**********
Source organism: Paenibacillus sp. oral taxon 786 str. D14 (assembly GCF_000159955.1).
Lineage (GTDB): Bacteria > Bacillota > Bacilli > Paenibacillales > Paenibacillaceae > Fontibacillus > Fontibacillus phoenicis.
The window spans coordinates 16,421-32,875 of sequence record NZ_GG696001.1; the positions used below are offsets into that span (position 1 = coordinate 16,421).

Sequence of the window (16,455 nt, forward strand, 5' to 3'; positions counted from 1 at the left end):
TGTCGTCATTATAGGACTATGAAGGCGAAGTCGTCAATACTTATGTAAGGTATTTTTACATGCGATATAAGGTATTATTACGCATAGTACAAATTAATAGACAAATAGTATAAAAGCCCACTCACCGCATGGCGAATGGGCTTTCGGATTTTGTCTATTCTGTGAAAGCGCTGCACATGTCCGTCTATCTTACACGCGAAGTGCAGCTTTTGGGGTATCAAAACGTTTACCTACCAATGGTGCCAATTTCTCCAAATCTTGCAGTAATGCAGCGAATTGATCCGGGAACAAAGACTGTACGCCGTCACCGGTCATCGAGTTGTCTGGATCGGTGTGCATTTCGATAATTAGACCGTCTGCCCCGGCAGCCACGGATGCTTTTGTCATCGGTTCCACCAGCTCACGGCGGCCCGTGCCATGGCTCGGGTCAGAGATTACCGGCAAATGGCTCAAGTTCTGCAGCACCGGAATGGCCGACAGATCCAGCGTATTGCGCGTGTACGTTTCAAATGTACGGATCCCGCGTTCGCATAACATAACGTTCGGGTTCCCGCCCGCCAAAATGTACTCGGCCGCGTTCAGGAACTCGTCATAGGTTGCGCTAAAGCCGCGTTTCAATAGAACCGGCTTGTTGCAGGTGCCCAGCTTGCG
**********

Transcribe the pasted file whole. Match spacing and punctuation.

Source organism: Paenibacillus sp. oral taxon 786 str. D14 (assembly GCF_000159955.1).
Lineage (GTDB): Bacteria > Bacillota > Bacilli > Paenibacillales > Paenibacillaceae > Fontibacillus > Fontibacillus phoenicis.
The window spans coordinates 16,421-32,875 of sequence record NZ_GG696001.1; the positions used below are offsets into that span (position 1 = coordinate 16,421).

Sequence of the window (16,455 nt, forward strand, 5' to 3'; positions counted from 1 at the left end):
TGTCGTCATTATAGGACTATGAAGGCGAAGTCGTCAATACTTATGTAAGGTATTTTTACATGCGATATAAGGTATTATTACGCATAGTACAAATTAATAGACAAATAGTATAAAAGCCCACTCACCGCATGGCGAATGGGCTTTCGGATTTTGTCTATTCTGTGAAAGCGCTGCACATGTCCGTCTATCTTACACGCGAAGTGCAGCTTTTGGGGTATCAAAACGTTTACCTACCAATGGTGCCAATTTCTCCAAATCTTGCAGTAATGCAGCGAATTGATCCGGGAACAAAGACTGTACGCCGTCACCGGTCATCGAGTTGTCTGGATCGGTGTGCATTTCGATAATTAGACCGTCTGCCCCGGCAGCCACGGATGCTTTTGTCATCGGTTCCACCAGCTCACGGCGGCCCGTGCCATGGCTCGGGTCAGAGATTACCGGCAAATGGCTCAAGTTCTGCAGCACCGGAATGGCCGACAGATCCAGCGTATTGCGCGTGTACGTTTCAAATGTACGGATCCCGCGTTCGCATAACATAACGTTCGGGTTCCCGCCCGCCAAAATGTACTCGGCCGCGTTCAGGAACTCGTCATAGGTTGCGCTAAAGCCGCGTTTCAATAGAACCGGCTTGTTGCAGGTGCCCAGCTTGCG